Music with Ease > 20th Century Opera > Louise - Charpentier
An Opera by Gustave Charpentier
A musical romance in four acts, libretto and music by Gustave Charpentier.
The opera was produced at the Opéra Comique, Paris, February 2, 1900. The part of Louise was created by Miss Rioton, who then sang for the first time in an open house; that of Julien by Marechal; that of the father by Fugere, and that of the mother by Mme. Deschamps-Jehin.
The story is simple. Louise, a working girl, loves Julien, an artist. Her father puts no trust in an artist of irregular life, so Louise leaves her family. The lovers are happy, but Louise is remorseful. She grieves for her father and reproaches herself for ingratitude. Finally she returns home. But free forgiveness does not make up for the freedom she has lost. Paris the city of pleasure tempts her again, and again she succumbs. Her family realizes that she is forever lost to the home.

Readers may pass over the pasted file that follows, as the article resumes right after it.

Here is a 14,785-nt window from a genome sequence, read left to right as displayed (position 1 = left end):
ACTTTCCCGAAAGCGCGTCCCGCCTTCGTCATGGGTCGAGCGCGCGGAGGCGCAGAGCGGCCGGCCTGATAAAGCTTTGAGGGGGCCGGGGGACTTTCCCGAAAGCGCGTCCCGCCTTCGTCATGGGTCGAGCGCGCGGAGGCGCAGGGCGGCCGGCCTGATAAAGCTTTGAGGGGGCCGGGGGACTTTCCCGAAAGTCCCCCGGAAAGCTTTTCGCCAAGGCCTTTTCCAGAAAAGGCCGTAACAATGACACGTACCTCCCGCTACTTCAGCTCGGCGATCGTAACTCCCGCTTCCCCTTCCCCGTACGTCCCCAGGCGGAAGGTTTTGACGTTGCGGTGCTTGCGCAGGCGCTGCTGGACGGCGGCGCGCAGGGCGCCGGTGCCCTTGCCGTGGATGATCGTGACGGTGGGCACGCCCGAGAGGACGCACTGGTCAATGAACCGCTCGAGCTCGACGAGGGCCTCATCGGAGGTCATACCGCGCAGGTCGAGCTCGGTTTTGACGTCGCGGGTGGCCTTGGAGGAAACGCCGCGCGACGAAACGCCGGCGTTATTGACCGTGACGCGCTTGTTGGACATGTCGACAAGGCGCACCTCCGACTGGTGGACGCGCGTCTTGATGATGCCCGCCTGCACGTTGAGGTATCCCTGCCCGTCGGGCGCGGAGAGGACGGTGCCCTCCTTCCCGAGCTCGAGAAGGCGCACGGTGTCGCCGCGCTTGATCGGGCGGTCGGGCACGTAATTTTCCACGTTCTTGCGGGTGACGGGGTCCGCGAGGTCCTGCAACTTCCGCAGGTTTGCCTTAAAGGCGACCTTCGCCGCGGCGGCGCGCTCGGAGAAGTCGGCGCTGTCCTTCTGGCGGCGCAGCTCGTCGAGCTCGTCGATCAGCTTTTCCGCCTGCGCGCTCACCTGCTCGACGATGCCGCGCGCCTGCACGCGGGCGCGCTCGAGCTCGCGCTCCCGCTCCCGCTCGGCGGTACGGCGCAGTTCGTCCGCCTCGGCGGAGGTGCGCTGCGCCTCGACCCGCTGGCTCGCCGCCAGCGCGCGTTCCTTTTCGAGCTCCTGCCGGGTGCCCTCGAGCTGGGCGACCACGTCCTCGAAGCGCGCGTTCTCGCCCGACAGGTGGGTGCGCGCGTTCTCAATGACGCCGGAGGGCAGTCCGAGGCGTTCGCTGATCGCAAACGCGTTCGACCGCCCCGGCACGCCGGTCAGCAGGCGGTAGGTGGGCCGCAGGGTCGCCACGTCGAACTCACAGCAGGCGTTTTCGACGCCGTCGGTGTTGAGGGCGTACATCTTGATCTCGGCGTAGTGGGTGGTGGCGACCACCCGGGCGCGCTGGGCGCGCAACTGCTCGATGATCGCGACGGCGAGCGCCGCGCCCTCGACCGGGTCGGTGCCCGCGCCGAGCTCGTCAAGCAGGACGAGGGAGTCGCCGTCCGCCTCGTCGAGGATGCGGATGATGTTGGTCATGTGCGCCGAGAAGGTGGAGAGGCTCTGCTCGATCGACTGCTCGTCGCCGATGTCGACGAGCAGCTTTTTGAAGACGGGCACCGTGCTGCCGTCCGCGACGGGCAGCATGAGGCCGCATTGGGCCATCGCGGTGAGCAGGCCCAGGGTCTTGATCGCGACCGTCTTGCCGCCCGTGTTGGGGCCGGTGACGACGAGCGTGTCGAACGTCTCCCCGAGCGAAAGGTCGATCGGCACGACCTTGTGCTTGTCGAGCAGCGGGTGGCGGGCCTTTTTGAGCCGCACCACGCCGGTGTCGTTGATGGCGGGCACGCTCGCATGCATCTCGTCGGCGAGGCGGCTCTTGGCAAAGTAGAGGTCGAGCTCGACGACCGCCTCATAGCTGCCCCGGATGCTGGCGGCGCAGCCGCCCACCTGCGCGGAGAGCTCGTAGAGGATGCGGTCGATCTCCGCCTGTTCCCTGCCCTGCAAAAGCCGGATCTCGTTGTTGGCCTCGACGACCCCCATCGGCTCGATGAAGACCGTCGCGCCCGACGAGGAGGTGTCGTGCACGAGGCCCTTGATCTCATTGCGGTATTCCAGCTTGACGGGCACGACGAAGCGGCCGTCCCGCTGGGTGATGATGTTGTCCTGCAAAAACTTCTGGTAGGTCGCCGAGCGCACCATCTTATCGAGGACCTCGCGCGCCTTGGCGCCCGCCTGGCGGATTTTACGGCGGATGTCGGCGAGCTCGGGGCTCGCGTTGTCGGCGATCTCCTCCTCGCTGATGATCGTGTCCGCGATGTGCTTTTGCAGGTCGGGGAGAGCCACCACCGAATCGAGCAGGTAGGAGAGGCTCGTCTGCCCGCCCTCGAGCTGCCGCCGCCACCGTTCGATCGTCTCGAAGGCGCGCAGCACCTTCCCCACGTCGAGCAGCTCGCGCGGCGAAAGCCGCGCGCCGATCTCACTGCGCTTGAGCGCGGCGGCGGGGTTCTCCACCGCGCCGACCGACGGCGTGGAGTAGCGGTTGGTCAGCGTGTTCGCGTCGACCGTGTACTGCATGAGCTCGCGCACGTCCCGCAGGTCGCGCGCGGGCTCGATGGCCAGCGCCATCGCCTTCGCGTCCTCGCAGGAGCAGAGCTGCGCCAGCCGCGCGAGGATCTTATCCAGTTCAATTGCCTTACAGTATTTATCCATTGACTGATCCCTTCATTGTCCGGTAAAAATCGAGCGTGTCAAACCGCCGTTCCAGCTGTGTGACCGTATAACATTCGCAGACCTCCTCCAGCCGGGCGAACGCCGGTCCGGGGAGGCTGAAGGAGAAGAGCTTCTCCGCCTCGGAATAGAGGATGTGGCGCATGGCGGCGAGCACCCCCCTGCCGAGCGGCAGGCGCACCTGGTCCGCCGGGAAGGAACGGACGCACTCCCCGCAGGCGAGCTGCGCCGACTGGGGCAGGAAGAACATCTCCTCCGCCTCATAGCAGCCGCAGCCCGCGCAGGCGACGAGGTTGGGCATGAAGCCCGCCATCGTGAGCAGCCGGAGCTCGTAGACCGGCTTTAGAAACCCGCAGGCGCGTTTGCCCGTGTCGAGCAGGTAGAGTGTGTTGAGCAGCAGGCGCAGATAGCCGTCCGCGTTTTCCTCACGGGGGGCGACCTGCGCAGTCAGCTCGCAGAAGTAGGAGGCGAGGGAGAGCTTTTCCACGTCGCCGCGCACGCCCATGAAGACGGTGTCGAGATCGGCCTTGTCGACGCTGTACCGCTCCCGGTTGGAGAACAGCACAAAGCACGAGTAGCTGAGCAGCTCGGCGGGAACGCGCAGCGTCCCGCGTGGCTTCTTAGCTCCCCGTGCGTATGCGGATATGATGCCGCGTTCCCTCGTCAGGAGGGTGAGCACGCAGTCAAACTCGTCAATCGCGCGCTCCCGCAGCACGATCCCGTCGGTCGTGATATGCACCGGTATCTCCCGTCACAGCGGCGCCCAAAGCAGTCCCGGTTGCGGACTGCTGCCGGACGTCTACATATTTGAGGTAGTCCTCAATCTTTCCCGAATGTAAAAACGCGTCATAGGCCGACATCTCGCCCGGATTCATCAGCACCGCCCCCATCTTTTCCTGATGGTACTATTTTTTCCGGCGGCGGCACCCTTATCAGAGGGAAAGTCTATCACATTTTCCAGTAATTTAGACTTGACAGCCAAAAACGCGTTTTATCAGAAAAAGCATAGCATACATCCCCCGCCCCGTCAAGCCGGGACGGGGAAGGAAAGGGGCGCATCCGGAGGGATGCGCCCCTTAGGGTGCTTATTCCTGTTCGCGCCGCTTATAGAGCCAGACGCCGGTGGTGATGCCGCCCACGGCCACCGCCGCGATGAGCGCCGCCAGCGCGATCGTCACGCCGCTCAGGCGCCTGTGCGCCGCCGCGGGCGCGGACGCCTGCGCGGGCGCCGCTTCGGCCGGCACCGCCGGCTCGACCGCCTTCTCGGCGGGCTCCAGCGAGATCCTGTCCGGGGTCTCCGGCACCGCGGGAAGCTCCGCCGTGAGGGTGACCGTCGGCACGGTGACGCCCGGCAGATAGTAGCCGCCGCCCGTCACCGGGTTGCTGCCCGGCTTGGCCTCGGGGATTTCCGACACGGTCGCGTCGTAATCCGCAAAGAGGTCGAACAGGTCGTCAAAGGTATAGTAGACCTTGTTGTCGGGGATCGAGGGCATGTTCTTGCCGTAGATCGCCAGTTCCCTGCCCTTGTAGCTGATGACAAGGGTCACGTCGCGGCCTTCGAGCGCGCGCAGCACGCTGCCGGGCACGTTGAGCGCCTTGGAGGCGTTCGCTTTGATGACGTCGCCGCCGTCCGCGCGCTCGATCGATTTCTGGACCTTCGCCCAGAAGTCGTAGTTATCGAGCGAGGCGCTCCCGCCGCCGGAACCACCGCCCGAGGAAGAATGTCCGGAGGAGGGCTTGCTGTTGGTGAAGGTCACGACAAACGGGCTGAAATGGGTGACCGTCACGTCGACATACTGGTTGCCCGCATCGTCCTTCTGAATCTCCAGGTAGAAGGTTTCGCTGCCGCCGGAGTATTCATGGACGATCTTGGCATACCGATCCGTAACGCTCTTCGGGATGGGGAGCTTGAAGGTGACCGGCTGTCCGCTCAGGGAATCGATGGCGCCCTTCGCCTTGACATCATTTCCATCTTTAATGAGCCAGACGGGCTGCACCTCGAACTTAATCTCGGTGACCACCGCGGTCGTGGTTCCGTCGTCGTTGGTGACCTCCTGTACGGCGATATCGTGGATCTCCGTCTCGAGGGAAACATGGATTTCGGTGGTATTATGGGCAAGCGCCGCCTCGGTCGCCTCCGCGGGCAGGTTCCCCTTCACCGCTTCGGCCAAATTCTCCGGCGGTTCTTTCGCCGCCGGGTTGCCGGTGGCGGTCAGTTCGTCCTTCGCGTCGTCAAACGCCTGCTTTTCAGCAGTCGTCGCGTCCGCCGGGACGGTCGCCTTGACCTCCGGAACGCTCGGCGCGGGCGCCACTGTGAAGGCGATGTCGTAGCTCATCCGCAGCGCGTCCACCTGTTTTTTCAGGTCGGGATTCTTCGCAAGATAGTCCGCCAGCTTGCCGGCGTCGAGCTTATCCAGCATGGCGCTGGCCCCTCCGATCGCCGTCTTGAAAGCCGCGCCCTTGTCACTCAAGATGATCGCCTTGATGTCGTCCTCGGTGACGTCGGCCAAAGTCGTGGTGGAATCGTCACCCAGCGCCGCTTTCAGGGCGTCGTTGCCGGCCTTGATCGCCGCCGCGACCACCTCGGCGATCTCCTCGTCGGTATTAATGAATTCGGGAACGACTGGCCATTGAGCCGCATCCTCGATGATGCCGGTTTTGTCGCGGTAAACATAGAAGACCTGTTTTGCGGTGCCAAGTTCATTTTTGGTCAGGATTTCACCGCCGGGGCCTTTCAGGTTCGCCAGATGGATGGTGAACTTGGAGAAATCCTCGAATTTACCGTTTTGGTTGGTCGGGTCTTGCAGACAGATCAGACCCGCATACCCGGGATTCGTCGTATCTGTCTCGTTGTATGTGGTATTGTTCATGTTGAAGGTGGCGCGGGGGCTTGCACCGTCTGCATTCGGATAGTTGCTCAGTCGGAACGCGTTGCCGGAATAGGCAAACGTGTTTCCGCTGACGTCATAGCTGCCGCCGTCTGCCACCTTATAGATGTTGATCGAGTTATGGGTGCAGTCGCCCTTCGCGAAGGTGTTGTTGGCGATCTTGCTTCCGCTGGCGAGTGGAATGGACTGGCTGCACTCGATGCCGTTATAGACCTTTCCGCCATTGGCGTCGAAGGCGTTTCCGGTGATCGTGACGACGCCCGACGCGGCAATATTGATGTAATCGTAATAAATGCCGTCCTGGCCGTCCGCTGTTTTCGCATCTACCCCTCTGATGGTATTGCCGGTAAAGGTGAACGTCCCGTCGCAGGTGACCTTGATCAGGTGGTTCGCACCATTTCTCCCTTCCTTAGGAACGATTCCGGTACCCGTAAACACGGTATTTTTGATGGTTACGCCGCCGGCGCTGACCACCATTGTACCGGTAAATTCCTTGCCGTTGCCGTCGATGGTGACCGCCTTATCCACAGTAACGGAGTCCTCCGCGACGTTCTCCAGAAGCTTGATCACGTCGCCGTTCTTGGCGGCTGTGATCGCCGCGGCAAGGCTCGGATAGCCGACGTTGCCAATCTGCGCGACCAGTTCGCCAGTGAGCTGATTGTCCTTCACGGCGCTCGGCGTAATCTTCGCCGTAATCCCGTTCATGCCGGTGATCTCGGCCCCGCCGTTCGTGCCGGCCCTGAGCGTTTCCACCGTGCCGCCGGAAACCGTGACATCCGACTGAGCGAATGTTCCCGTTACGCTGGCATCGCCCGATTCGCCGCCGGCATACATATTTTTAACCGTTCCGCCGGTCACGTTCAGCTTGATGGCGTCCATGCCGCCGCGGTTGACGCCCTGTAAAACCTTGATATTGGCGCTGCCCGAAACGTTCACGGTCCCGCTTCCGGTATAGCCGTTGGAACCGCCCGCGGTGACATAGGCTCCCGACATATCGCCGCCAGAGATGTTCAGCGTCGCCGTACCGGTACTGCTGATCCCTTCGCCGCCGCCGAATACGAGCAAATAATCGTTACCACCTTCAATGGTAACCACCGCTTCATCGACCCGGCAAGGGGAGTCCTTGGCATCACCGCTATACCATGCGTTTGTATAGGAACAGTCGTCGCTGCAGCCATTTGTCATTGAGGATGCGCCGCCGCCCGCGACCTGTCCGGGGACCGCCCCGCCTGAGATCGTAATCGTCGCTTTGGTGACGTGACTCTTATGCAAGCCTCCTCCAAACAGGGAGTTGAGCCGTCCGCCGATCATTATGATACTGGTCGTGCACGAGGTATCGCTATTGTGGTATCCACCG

Charpentier himself described his work to F. de Menil. When asked why he called his opera a musical romance, he replied: "Because in a romance there are two entirely distinct sides, the drama and the description, and in my Louise I wish to treat these different sides. I have a descriptive part, composed of decoration, scenic surroundings, and a musical atmosphere in which my characters move; then I have the purely dramatic part, devoted wholly to the action. This is, therefore, a truly musical romance." When asked whether the work were naturalistic, realistic, or idealistic, he answered: "I have a horror of words that end in istic. I am not a man of theories. Louise, as everything that I do, was made by me instinctively. I leave to others, the dear critics, the care of disengaging the formulas and the tendencies of the work. I have wished simply to give on the stage that which I have given in concert; the lyric impression of the sensations that I reap in our beautiful, fairy-like modern life. Perhaps I see this as in a fever, but that is my right for the street intoxicates me. The essential point of the drama is the coming together, the clashing of two sentiments in the heart of Louise -- love, which binds her to her family, to her father, the fear of leaving suffering behind her, and, on the other hand, the irresistible longing for liberty, pleasure, happiness, love, the cry of her being, which demands to live as she wishes. Passion will conquer because it is served by a prodigious and mysterious auxiliary, which has little by little breathed its dream into her young soul -- Paris, the voluptuous city, the great city of light, pleasure, and joy, which calls her irresistibly towards an undaunted future."